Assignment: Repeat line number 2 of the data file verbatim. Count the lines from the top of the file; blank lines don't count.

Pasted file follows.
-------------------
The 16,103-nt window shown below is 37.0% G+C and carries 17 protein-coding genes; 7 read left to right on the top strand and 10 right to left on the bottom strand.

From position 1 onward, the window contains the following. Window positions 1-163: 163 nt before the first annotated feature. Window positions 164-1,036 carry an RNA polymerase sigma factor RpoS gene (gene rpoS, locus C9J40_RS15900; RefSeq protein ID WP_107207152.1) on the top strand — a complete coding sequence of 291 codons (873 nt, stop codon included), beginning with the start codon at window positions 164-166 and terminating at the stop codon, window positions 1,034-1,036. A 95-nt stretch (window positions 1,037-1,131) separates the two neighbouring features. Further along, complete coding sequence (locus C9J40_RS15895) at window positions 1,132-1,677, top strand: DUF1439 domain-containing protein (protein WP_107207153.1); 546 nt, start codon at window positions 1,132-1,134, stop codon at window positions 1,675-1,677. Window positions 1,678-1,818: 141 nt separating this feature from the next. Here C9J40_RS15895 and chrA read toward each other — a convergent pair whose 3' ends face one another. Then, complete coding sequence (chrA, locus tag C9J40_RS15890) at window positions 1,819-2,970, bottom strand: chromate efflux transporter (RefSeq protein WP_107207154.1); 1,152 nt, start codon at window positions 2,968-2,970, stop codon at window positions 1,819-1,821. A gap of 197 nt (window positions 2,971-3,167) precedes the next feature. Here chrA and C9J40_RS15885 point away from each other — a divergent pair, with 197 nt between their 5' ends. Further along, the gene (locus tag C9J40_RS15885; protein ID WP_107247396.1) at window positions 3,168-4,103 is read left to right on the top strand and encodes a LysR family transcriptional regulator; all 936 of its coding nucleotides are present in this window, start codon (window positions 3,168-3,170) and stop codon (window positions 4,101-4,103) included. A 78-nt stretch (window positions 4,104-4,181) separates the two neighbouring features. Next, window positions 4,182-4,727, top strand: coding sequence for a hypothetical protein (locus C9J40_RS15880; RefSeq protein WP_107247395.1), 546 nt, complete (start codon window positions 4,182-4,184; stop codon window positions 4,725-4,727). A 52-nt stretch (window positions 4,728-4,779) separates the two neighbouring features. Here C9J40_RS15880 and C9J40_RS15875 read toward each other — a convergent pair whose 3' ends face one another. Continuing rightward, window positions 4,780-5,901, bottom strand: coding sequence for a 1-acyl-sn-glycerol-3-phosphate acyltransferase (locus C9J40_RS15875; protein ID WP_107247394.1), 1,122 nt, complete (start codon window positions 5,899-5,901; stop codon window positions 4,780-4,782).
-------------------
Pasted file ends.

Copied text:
From position 1 onward, the window contains the following. Window positions 1-163: 163 nt before the first annotated feature. Window positions 164-1,036 carry an RNA polymerase sigma factor RpoS gene (gene rpoS, locus C9J40_RS15900; RefSeq protein ID WP_107207152.1) on the top strand — a complete coding sequence of 291 codons (873 nt, stop codon included), beginning with the start codon at window positions 164-166 and terminating at the stop codon, window positions 1,034-1,036. A 95-nt stretch (window positions 1,037-1,131) separates the two neighbouring features. Further along, complete coding sequence (locus C9J40_RS15895) at window positions 1,132-1,677, top strand: DUF1439 domain-containing protein (protein WP_107207153.1); 546 nt, start codon at window positions 1,132-1,134, stop codon at window positions 1,675-1,677. Window positions 1,678-1,818: 141 nt separating this feature from the next. Here C9J40_RS15895 and chrA read toward each other — a convergent pair whose 3' ends face one another. Then, complete coding sequence (chrA, locus tag C9J40_RS15890) at window positions 1,819-2,970, bottom strand: chromate efflux transporter (RefSeq protein WP_107207154.1); 1,152 nt, start codon at window positions 2,968-2,970, stop codon at window positions 1,819-1,821. A gap of 197 nt (window positions 2,971-3,167) precedes the next feature. Here chrA and C9J40_RS15885 point away from each other — a divergent pair, with 197 nt between their 5' ends. Further along, the gene (locus tag C9J40_RS15885; protein ID WP_107247396.1) at window positions 3,168-4,103 is read left to right on the top strand and encodes a LysR family transcriptional regulator; all 936 of its coding nucleotides are present in this window, start codon (window positions 3,168-3,170) and stop codon (window positions 4,101-4,103) included. A 78-nt stretch (window positions 4,104-4,181) separates the two neighbouring features. Next, window positions 4,182-4,727, top strand: coding sequence for a hypothetical protein (locus C9J40_RS15880; RefSeq protein WP_107247395.1), 546 nt, complete (start codon window positions 4,182-4,184; stop codon window positions 4,725-4,727). A 52-nt stretch (window positions 4,728-4,779) separates the two neighbouring features. Here C9J40_RS15880 and C9J40_RS15875 read toward each other — a convergent pair whose 3' ends face one another. Continuing rightward, window positions 4,780-5,901, bottom strand: coding sequence for a 1-acyl-sn-glycerol-3-phosphate acyltransferase (locus C9J40_RS15875; protein ID WP_107247394.1), 1,122 nt, complete (start codon window positions 5,899-5,901; stop codon window positions 4,780-4,782).